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Created by Administrator Account in 1/17/2010 11:44:48 AM


...Fred, I read your book with great interest. I thought it was both informative and entertaining as well.

I'm very glad to hear it! As you can imagine, I put a lot of time and effort into it, and it's a great pleasure to hear from folks that my efforts weren't wasted and the book helped them. I particularly love it when folks say, in surprise, "Hey, this is actually funny!" I had to wade through a lot of really DRY stuff when I wrote it, and I just had to throw a little humor in there or I'd have gone nuts.

...I'm interested in knowing more about the name Jajesniak. The family originates from an area located between Kielce and Krakow. In researching the Parish Records for the town, I noticed that many common names began with a J - such as Jadamczyk. I'm wondering if this is a peculiarity to this region of Poland...

The root in this case is almost certainly jaje, "egg." My 8-volume Polish-English dictionary mentions the term jajeśnica, saying it's a dialect form of jajecznica, a food made by spreading beaten eggs on butter or bacon (sounds like a dish my daughter would like!). This shows that the -eśniak ending does not affect the root, to where we have to go searching for some other origin -- the name derives from "egg." It might have been applied originally to a person who was particularly good at fixing this dish, or loved to eat it, or from some other association not so clear. But it was surely a nickname or descriptive name -- and fortunately not nearly as embarrassing as many Polish names!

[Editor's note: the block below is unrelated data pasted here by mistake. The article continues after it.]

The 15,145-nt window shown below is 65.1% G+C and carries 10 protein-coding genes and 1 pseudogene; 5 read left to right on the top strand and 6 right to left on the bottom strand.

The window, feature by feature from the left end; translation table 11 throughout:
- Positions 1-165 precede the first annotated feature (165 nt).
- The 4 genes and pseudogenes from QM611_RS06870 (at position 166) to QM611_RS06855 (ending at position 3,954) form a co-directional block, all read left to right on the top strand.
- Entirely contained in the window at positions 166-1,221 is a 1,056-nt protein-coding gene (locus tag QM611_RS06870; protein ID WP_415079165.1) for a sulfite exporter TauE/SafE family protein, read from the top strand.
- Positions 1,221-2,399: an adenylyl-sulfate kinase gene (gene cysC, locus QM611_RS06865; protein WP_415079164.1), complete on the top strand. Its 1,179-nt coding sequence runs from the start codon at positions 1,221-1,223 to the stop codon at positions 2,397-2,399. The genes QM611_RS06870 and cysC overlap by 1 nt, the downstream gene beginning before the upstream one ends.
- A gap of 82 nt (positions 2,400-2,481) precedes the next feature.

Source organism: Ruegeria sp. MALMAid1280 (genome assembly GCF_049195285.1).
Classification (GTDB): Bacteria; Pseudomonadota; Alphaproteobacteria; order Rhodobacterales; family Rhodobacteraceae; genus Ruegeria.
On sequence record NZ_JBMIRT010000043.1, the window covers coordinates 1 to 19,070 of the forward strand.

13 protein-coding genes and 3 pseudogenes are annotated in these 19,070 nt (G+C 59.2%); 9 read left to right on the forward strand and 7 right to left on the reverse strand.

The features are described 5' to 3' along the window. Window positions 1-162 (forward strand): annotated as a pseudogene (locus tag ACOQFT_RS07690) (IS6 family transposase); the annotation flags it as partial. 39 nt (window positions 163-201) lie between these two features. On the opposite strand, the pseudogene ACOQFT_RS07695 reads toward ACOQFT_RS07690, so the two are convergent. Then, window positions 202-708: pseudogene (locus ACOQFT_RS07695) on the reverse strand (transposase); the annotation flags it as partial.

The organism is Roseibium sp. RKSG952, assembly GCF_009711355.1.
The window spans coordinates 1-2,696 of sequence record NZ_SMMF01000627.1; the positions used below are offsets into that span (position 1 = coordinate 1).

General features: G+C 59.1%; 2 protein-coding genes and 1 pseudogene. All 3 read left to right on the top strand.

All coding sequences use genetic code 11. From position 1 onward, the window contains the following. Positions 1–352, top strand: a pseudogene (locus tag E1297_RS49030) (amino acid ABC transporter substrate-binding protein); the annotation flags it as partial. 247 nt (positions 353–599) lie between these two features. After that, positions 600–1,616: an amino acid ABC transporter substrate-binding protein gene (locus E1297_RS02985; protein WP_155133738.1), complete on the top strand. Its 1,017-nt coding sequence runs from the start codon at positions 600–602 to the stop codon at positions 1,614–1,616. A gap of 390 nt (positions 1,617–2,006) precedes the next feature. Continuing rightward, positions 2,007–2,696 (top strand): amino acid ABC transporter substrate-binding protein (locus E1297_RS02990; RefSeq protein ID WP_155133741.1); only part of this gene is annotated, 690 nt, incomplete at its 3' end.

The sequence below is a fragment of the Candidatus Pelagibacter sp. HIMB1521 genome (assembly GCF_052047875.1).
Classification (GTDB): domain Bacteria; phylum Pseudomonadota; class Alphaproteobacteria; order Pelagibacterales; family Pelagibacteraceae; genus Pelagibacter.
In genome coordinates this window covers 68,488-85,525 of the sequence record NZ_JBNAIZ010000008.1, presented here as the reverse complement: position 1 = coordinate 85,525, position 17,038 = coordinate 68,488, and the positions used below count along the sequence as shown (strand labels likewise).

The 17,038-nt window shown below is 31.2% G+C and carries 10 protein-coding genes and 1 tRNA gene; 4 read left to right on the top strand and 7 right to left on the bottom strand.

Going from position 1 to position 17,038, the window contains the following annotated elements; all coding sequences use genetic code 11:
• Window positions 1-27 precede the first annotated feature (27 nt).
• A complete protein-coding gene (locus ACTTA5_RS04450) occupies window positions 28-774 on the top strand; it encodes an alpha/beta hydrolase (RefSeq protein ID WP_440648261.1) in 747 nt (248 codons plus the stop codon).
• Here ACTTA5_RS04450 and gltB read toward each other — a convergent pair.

As of 1990 there were 170 Poles named Jajeśniak, living in the following provinces: Warsaw (2), Biala Podlaska (6), Czestochowa (1), Gdansk (17), Katowice (44), Kielce (51), Krakow (24), Krosno (5), Lodz (2), Olsztyn (1), Opole (3), Poznan (6), Radom (3), Slupsk (3), Szczecin (2). The numbers for Katowice, Kielce, and Krakow provinces tend to go along well with the info you provided on origins.

There definitely are certain regions in Poland where there's a distinct tendency to take an initial A- and put a J- in front of it, as you mentioned with Jadamczyk -- other examples are Jagata from Agata, Jagnieszka/Jachna from Agnieszka, Jalbert from Albert, and so on. But in this particular case that doesn't seem to be a factor. The Ja- is an integral part of the root jaje, "egg," rather than a dialect form. So what you say is right, but is not a factor with this particular name.

... PS - I've always gotten a lot of comments about my family name. From your book, I've been able to determine that it's not too common. We've always figured that the first Piekielny must have been a "hell" of a guy...

Hey, that works for me! And Piekielny is still a long way from being one of the worse names a Pole could get stuck with!

Copyright © 1998 W.F. Hoffman. All rights reserved. Used by permission.



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